You Got the Interview – Now it’s Time to Learn More About Your Prospective Employer

Tuesday, April 1st, 2014 by: Jeanette Hannan

Congratulations are in order. An employer has invited you for interview. The hard work starts now. In preparation for the interview it is vital that you understand more about the organisation you could be working for. This will help you deal with common job interview questions and shows that you really want the role. So how do you research the employer effectively?

Review the company website

The company website could be a rich source of background information. But where do you start? There are a number of key sections to focus on. Review recent financial results. This helps you understand how the company is performing and will normally set out the company’s strategic objectives for the next year. Look for the corporate social responsibility section too. This will outline those areas where the business is considering the broader community. Finally, look at the careers section. This will normally give you more information about what it is like to work for the company.

Read the news

Even small businesses can sometimes feature in the news. That does not mean that they are doing something wrong. It can sometimes be a good indication of how a business interacts with the community. For larger organisations, national news pages can give you an insight into any recent stories (negative or otherwise) that give you real-time knowledge of the business today. Do not be drawn into controversial conversations but make sure you have a rough idea of what is happening so that you can avoid asking awkward questions.

Reach out to employees

It is now quite common for employees to share their insights about what it is like to work for a company. is a web site that enables employees to share insights about what it is ‘really’ like to work for a company. Similarly, do a search on LinkedIn for the senior managers of the organisation to see what they are saying. These sites can give you invaluable information about career prospects, salaries and development opportunities. Remember, however, that people may not be willing to be completely truthful in this particular environment…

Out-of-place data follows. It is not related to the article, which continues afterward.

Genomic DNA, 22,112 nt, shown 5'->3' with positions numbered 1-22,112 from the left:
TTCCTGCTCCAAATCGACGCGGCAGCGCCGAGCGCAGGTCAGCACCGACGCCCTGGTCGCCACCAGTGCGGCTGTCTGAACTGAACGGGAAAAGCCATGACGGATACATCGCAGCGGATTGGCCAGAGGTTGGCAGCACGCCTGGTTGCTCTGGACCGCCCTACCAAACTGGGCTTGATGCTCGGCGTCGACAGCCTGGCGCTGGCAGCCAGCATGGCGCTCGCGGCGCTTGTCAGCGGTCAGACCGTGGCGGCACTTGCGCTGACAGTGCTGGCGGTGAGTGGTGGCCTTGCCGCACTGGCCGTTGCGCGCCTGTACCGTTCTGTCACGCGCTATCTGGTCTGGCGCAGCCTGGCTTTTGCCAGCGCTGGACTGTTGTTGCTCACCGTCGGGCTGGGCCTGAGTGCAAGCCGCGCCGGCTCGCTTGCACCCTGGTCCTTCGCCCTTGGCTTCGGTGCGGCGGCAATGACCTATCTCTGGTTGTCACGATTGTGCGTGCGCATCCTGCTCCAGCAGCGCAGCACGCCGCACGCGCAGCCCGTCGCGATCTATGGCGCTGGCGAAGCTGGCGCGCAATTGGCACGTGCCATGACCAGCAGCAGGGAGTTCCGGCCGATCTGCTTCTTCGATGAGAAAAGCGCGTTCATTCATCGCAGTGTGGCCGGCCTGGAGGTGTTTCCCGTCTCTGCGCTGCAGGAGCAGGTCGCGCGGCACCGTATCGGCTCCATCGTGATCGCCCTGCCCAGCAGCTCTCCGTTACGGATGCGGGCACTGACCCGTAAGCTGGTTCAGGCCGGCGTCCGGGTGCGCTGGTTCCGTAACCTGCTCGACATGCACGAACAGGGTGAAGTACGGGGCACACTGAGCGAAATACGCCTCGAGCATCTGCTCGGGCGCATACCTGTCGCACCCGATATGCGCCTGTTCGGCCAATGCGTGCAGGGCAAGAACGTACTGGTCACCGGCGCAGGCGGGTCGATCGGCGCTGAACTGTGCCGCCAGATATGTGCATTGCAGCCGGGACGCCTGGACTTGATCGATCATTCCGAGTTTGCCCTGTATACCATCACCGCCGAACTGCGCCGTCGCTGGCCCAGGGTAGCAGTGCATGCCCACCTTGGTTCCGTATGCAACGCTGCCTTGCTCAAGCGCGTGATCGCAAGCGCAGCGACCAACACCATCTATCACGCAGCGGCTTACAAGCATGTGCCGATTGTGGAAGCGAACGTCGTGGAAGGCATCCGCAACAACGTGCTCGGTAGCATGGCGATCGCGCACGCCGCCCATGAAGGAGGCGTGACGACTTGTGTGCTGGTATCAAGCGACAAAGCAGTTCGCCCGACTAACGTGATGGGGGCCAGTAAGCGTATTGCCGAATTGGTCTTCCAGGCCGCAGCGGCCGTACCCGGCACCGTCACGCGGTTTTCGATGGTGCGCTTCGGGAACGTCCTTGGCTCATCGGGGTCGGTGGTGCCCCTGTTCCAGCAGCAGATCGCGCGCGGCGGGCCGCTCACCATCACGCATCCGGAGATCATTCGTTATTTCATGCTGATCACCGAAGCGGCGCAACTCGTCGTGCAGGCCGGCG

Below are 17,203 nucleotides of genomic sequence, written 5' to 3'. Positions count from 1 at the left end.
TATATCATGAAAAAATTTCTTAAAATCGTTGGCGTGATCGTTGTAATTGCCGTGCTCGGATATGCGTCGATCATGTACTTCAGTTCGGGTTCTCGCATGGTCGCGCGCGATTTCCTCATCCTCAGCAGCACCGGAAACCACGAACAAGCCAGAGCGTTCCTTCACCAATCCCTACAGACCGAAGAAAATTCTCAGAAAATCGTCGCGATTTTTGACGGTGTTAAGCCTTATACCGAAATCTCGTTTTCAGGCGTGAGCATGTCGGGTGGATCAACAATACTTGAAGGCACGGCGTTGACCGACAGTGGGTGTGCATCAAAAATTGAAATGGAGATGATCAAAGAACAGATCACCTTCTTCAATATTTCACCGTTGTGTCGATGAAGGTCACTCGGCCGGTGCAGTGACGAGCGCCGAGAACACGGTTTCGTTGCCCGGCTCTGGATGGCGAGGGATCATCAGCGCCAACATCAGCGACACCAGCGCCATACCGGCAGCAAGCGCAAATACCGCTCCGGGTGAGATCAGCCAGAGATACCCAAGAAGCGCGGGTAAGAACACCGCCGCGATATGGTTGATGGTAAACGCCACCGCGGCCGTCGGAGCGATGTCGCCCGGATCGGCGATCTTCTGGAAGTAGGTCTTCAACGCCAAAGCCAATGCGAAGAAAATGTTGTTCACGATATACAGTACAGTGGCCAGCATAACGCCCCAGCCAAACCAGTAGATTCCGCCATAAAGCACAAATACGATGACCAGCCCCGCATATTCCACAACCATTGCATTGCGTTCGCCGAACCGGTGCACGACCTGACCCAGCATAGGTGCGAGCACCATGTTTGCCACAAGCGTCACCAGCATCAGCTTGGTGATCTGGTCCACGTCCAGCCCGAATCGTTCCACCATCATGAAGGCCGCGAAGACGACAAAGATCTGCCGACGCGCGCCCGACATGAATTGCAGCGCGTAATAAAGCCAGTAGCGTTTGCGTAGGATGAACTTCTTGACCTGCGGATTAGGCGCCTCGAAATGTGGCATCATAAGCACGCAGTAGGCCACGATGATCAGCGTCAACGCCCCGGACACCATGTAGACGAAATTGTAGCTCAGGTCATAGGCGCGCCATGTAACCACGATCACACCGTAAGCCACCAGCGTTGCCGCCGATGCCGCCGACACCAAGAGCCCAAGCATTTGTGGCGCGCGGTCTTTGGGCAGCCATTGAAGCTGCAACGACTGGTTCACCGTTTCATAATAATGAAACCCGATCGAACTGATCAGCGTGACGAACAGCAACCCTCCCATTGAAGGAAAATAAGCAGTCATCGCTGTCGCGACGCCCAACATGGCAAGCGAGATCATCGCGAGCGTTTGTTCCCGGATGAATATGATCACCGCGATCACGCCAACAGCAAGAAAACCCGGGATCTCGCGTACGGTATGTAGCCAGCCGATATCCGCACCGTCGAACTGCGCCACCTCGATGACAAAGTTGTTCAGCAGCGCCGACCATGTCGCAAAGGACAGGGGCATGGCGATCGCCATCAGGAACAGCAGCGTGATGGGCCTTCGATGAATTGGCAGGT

Talk to your network

The broader your network, the more likely it is that you will know somebody who works for the company, directly or indirectly. Reach out to as many people as you can to find out what they can tell you. An introduction through your network can be a very powerful and personal way to get the low-down on a potential employer. If you are able to meet with somebody in person, make sure that you treat the meeting as formally as a real interview. You never know how your paths may later cross.

Sample the product or service

As a customer, you have a unique insight into any business. What better opportunity is there to learn about the business than to embark on the customer experience? Buy a product. Try a service. Soak up everything that happens and analyse every interaction that you have. You may well find yourself with very powerful insight that could be the difference between being a good candidate and being a great candidate.

Always remember that a job interview is a two-way process. It is as much about you deciding whether you want to work for the company as it is about them wanting to have you. Do your research and make sure that you choose the employer just as much as they decide to choose you.

If you would like some assistance with Interview Preparation [click here] to learn more about how the Career Consultants at Resumes for Results can work with you.

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